The Conversation is a show I wanted to like more than I do. It’s a good idea and a great topic that should make for powerful theater. But, the script for The Conversation plays like a less interesting and less natural version of a real conversation. A conversation can be a great way to come up with ideas, but then you have to dramatize it. The show is full of threads, either intentional or not, that could be developed into something interesting. It’s also full of extraneous details, like a contract for an upcoming venue that interrupts any flow the show has without any real purpose. Like those contract asides, in execution this is awkwardly staged and performed. Suzanne Bengtson is clearly someone with a commanding stage presence and can perform. William Bengtson, who in fairness is making his acting debut, doesn’t have the same confidence and the performance is more like a script reading. What the show needed was an outside director to help address staging and script issues. This feels like 15 minutes worth of material stretched to 45 minutes that just don’t really build to any type of climax.
Rewrites by Phil Holt takes a surreal view of how a playwright creates by imagining that she can actually call and invite her characters over to help her through her writer’s block. But then who’s the writer? As her character’s point out, they cannot tell her what happens until she writes what happens. I love a work in any medium that takes on the challenge of trying to understand and share the creative process. The show explores why we want to create taking loving stabs at the pomposity that can motivate those intentions or that one might use to try and justify their success. It’s a clever script full of surprises and humor that I have no intention of spoiling. The cast is excellent with great comic timing but, also an ability to change the mood and tone at a moments notice to something more real.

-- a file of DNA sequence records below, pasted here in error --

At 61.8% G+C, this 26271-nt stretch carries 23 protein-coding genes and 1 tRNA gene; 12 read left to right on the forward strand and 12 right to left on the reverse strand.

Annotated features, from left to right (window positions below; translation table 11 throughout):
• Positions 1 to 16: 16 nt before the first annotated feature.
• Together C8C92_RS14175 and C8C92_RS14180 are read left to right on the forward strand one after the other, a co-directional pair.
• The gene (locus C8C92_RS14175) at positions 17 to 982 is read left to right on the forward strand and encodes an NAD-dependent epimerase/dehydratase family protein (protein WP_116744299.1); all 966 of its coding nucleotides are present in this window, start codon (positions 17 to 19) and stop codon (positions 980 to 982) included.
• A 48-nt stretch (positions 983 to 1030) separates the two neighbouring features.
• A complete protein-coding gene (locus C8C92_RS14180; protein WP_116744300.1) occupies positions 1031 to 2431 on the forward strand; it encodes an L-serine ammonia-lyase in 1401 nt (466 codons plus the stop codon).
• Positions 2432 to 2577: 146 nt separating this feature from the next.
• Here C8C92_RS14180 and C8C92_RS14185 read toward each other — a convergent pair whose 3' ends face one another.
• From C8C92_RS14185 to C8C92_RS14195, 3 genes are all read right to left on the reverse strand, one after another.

In What’s Your Day Job? Or, How Capitalism Destroys Us All Fearless Comedy Productions takes the skit approach to tackle their theme of, well basically how messed up our capitalistic society is. It’s a bit of a mixed bag in terms of the script with some sketches working better than others. The messages are important and come across, though not always as clearly as they could have. What isn’t a mixed bag though is the cast, who all show up and gave it their all in every moment. A good example is the final skit between an engaged couple. There is an interesting idea about the economic realities of trying to do what you love and the cost that can have on a relationship. The message could be better addresses but both performers are terrific and extremely present in the moment.
Living Underground Today’s winner of The Stages of MN Fringe of the Day Award. Brad Lawrence’s one man show keeps the audience enraptured as he tells about life in New york City and stories of what the Subway has meant to him. It’s a deeply confessional show in which we genuinely feel like we have gotten to know Lawrence. The storytelling takes various tangents but none of them are ever dead ends and they always seem to wind up back on the tracks, but with more background information under the audiences belt. The less said about the details of this show the better, but I will say it got a little dusty in the theater at the end for this reviewer. Brad Lawrence is an incredibly engaging and likeable performer and I found his show very rewarding.
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